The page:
Function.prototype.try for error handling


By introducing Function.prototype.try, developers can manage errors in a structured and consistent format, similar to the approach seen in Go. This method allows errors to be treated as regular return values, which encourages more robust error handling practices and prevents errors from being overlooked.


The proposed Function.prototype.try method encapsulates function execution within an implicit try-catch block, returning a Result object that contains the fields value, error, and an isError boolean flag. For asynchronous operations, the method returns a Promise that resolves to a Result object, ensuring that error handling remains consistent across both synchronous and asynchronous contexts.

const result = JSON.parse.try("}"); // no destructuring
const { error, value, isError } = JSON.parse.try("}"); // object destructuring
const [err, json, isErr] = await fetch.try("http://localhost/"); // array destructuring
const [err] = await doSomethingAsync(); // array destructuring

Example usage

const [fetchError, response] = await fetch.try('');
if (fetchError) {
    console.log('Failed to fetch data:', fetchError);

const { value: data, isError } = await response.json.try();
if (parseResult.isError) {
    console.log('Failed to parse JSON');

console.log('Received data:', data);

Working (naive) implementation

class Result {
    error = undefined;
    value = undefined;
    isError = false;

    // this will allow to use both object and array destructuring
    [Symbol.iterator] = function* () {
        yield this.error;
        yield this.value;
        yield this.isError;

Function.prototype.try = function (thisArg, ...args) {
    const result = new Result();

    try {
        const promiseOrValue = this(...args);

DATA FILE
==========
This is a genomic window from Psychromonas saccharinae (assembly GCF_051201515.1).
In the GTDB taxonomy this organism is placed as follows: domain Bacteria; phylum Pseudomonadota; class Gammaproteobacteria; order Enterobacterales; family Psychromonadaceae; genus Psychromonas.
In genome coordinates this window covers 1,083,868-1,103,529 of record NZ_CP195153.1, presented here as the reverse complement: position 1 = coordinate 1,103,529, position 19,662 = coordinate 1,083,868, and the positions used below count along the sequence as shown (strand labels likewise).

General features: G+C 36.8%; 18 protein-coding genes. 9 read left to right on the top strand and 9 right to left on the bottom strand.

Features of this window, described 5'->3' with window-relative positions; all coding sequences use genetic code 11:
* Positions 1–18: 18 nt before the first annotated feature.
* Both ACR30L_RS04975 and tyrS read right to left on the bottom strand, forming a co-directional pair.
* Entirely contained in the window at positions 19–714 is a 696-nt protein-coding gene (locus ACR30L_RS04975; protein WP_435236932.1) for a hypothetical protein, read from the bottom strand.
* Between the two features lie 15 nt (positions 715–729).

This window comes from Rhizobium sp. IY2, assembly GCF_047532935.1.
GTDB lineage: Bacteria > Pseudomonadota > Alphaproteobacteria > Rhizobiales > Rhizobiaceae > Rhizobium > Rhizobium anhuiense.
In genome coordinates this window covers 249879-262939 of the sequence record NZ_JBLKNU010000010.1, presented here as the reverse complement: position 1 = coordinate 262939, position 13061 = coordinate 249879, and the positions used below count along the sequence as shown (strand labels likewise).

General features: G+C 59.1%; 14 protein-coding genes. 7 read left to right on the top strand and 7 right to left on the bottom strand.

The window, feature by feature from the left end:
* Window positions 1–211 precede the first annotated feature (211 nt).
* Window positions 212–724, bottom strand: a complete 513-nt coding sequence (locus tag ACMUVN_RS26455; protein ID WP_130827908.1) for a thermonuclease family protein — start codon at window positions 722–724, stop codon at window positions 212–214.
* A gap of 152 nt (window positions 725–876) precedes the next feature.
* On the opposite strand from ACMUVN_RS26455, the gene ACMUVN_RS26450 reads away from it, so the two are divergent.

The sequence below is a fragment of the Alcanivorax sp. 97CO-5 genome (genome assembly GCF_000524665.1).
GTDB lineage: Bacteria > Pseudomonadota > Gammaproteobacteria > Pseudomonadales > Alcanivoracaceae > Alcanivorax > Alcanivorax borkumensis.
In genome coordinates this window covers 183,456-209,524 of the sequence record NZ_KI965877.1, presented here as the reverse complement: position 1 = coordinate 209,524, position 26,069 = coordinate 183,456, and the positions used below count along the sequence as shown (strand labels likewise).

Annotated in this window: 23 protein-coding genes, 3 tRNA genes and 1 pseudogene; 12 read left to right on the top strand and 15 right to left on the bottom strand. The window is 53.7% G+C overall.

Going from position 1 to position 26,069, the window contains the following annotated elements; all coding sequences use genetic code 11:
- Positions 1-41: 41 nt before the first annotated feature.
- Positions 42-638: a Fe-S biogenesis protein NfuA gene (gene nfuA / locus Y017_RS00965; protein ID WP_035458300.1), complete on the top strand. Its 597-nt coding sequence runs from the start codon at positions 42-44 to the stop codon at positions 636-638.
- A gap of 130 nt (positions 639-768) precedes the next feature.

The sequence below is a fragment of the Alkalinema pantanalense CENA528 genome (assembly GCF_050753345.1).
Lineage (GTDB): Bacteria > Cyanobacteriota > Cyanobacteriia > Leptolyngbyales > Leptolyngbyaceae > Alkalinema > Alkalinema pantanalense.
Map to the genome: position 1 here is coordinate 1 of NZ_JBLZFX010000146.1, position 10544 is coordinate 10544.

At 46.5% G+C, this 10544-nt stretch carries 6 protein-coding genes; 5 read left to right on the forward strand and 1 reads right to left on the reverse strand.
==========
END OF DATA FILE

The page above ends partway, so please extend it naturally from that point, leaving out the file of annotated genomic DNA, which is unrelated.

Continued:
if (promiseOrValue instanceof Promise) {
            return promiseOrValue
              .then(value => {
                result.value = value;
                return result;
              .catch(error => {
                result.error = error;
                result.isError = true;
                return result;

        result.value = promiseOrValue;
        return result;
    catch (error) {
        result.error = error;
        result.isError = true;
        return result;

Source: GitHub - alex-solovev/proposal-function-try

1 Like

Related discussion:

1 Like

Hey, thanks @senocular I've read through it, seems like most of the focus was directed towards try operator. I think that a method on the Function.prototype would be easier to justify. On top of that my proposition improves on return value semantics by allowing both object/array destructuring (or none at all).

It is sad to see that the interest to this kind of feature has died out (the latest message from Delegate is 2 years old), hopefully this proposal can change that.

Nice, this could have a much lower bar for acceptance than try expression syntax.

Unfortunatelly, it wouldn't work with methods:

let res = o.m.try(x) // m called with this !== o

You'd have to use something like:

let res = o.m.bind(o).try(x)

I would also not include the isError property. I'm aware that one can throw falsy values, including undefined, but I believe that practice should be actively discouraged.

1 Like

Hey @lightmare thank you, I appreciate your feedback!